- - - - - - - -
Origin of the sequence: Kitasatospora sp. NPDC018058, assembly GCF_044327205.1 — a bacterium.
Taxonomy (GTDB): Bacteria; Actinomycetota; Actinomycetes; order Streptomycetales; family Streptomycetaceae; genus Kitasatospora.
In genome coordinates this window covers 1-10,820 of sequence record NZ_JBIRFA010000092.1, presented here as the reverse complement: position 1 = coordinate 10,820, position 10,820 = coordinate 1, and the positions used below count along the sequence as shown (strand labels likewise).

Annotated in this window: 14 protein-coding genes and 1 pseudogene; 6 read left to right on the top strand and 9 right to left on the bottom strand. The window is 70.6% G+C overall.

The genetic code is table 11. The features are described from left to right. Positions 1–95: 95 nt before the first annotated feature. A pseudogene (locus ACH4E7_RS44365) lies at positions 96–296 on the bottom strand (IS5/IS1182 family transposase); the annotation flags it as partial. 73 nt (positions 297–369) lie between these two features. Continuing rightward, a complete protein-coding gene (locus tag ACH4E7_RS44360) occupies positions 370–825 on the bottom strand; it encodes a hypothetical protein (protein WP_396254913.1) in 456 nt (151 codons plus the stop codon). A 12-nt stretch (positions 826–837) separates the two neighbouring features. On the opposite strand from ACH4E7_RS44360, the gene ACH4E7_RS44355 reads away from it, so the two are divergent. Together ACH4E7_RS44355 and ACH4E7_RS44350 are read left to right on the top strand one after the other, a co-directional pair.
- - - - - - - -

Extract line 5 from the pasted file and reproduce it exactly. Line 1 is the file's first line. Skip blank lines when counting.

The genetic code is table 11. The features are described from left to right. Positions 1–95: 95 nt before the first annotated feature. A pseudogene (locus ACH4E7_RS44365) lies at positions 96–296 on the bottom strand (IS5/IS1182 family transposase); the annotation flags it as partial. 73 nt (positions 297–369) lie between these two features. Continuing rightward, a complete protein-coding gene (locus tag ACH4E7_RS44360) occupies positions 370–825 on the bottom strand; it encodes a hypothetical protein (protein WP_396254913.1) in 456 nt (151 codons plus the stop codon). A 12-nt stretch (positions 826–837) separates the two neighbouring features. On the opposite strand from ACH4E7_RS44360, the gene ACH4E7_RS44355 reads away from it, so the two are divergent. Together ACH4E7_RS44355 and ACH4E7_RS44350 are read left to right on the top strand one after the other, a co-directional pair.